One of the many questions our clients ask in the football recruiting process is about, "SAT vs. ACT – "Which one should I take?".

SAT or ACT? Do you know which test is right for you?

Colleges accept both tests equally, so the choice is up to you! The ACT and SAT generally test the same types of content. The biggest differences are that the ACT has a Science Test and the SAT has one Math section for which you cannot use a calculator.

Here's what you need to know to compare the exams.




Why Take It

Colleges use SAT scores for admissions and merit-based scholarships.

Colleges use ACT scores for admissions and merit-based scholarships.

Test Structure

  • Reading

  • Writing & Language

  • Math

  • Essay (Optional)

  • English

  • Math

  • Reading

  • Science Reasoning

Essay (Optional)


  • 3 hours (without essay)

  • 3 hours, 50 minutes (with essay)

  • 2 hours, 55 minutes (without essay)

  • 3 hours, 40 minutes (with essay)


5 reading passages

4 reading passages



1 science section testing your critical thinking skills (not your specific science knowledge)


  • Arithmetic

  • Algebra I & II

  • Geometry, Trigonometry and Data Analysis

  • Arithmetic

  • Algebra I & II

  • Geometry and Trigonometry

Calculator Policy

Some math questions don't allow you to use a calculator.

You can use a calculator on all math questions.


Optional. The essay will test your comprehension of a source text.

Optional. The essay will test how well you evaluate and analyze complex issues.

How It's Scored

Scored on a scale of 400–1600

Scored on a scale of 1–36

Insight from The Princeton Review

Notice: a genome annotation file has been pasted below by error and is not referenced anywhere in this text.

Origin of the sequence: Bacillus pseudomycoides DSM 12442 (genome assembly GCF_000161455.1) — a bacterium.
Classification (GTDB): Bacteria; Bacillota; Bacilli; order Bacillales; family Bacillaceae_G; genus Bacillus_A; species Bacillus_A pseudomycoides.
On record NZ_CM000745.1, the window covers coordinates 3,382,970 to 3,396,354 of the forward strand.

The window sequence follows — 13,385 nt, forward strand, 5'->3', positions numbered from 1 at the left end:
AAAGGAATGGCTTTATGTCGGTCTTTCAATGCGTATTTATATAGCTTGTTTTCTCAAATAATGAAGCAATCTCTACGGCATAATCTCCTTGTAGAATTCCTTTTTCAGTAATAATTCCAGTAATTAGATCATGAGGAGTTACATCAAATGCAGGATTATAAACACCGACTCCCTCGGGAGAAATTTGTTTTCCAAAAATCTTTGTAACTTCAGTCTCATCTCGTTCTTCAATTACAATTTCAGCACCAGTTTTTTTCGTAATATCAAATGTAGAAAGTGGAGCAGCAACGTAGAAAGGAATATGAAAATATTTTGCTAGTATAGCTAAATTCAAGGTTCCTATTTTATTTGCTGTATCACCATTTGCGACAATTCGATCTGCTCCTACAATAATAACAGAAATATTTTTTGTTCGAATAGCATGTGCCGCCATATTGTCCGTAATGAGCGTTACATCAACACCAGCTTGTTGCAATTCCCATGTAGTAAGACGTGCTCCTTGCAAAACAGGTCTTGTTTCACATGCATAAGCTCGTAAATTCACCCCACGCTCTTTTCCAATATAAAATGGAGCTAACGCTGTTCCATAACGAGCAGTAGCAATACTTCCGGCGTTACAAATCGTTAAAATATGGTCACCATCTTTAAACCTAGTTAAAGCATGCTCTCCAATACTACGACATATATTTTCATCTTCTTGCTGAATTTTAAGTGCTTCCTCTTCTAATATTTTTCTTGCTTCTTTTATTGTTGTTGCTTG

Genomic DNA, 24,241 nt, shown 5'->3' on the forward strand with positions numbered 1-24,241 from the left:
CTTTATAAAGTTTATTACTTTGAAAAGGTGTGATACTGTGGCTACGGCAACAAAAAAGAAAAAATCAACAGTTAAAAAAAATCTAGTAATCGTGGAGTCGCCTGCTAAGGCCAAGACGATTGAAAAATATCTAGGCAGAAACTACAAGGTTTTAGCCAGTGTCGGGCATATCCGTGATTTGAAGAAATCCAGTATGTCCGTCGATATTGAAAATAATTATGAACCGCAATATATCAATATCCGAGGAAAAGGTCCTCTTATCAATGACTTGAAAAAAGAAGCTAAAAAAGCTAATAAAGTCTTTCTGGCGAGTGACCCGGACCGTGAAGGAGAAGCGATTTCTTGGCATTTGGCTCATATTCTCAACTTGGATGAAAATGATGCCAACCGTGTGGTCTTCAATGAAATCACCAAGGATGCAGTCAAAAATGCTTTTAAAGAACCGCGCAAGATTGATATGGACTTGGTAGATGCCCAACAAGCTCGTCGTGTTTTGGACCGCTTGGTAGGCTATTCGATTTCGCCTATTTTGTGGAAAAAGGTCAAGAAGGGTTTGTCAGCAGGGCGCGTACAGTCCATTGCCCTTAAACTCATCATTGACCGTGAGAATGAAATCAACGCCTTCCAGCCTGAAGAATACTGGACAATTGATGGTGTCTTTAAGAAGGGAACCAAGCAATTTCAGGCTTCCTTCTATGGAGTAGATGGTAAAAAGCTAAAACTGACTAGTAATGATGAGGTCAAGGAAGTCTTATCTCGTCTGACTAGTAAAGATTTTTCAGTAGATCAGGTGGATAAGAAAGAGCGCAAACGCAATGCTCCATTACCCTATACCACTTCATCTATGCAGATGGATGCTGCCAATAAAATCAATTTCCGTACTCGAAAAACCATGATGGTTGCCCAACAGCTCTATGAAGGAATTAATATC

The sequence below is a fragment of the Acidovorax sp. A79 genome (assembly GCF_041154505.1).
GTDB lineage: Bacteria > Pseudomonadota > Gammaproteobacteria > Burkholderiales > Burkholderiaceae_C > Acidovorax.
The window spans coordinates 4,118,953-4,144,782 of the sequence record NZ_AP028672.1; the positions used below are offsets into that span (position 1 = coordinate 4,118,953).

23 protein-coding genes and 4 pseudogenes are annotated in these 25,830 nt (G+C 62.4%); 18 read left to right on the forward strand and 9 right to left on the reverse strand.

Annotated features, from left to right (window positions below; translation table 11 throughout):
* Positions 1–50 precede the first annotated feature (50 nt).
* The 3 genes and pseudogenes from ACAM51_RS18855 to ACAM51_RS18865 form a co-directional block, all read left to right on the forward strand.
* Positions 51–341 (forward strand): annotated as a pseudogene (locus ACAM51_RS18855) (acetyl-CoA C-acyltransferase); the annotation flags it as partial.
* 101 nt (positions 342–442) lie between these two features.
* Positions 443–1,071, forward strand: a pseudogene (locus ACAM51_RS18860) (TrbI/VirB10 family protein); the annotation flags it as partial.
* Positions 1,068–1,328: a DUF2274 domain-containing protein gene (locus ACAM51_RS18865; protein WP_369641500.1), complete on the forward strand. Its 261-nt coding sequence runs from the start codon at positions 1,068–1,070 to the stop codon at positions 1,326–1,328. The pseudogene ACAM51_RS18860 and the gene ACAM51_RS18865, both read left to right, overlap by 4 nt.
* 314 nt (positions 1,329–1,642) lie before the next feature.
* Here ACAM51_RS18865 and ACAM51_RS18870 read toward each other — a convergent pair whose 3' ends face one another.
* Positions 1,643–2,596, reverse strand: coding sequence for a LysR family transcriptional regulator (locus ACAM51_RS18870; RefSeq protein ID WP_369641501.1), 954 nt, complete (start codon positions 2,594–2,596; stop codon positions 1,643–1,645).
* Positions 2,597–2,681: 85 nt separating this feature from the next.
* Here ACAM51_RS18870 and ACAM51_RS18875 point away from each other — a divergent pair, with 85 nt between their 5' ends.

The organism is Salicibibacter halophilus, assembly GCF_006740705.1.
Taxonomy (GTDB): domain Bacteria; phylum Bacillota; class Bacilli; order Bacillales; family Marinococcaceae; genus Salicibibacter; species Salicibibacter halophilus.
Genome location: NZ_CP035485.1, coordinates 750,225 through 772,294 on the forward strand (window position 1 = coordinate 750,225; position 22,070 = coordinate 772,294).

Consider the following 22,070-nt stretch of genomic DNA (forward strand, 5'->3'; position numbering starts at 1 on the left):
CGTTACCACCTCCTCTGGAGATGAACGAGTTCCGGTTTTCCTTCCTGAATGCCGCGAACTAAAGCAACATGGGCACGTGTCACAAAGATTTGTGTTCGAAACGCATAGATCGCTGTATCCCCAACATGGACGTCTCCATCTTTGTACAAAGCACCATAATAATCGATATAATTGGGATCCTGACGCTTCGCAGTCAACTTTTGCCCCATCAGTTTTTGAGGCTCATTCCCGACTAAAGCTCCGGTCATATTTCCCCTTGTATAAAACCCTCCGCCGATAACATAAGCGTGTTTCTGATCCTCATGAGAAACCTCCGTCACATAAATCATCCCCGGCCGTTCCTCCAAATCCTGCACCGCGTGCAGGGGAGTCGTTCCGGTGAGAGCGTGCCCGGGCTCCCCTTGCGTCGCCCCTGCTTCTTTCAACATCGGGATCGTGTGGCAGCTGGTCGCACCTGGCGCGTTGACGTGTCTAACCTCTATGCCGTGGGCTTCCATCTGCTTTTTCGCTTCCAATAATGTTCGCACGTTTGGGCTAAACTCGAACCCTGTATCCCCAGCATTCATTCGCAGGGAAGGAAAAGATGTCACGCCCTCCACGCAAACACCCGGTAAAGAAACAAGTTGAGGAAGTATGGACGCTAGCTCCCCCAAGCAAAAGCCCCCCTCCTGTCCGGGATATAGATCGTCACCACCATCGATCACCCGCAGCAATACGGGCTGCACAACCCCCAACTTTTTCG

• 1. Neither the SAT nor the ACT is "easier" or "harder" than the other, but different types of students usually do much better on one than they do on the other.
  • 2. Take both tests as early as possible to find the right fit" and to give you as much time for tutoring and additional exams.
  • 3. Choose the test you scored the highest on and then work to improve that score.
  • 4. After you choose the "right" test, you must plan to take it multiple times. For football recruits you should have multiple scores by October of your senior year.
  • 5. Combining scores – If you have a really high Math score on Test 1 and high Reading score on Test 2, you can combine those scores
  • 6. Generally speaking if you are:
    • Strong Math / Weak Reading = ACT
    • Strong Reading / Weak Math = SAT
  • 7. Scoring Differences
    • ACT has no penalty for wrong answers so don't leave any questions blank.
    • SAT has a ¼ point deduction for all wrong answers, so a "rule of thumb" is if you can narrow answers to a 50/50 choice – pick one. If you have no clue. skip it.
  • 8. Colleges will accept either the ACT or the SAT. They are more concerned with high scores!
  • 9. ACT has a Science section, which really is more about using charts and graphs properly (so don't' stress). SAT does not.
  • 10. SAT has a stronger emphasis on vocabulary.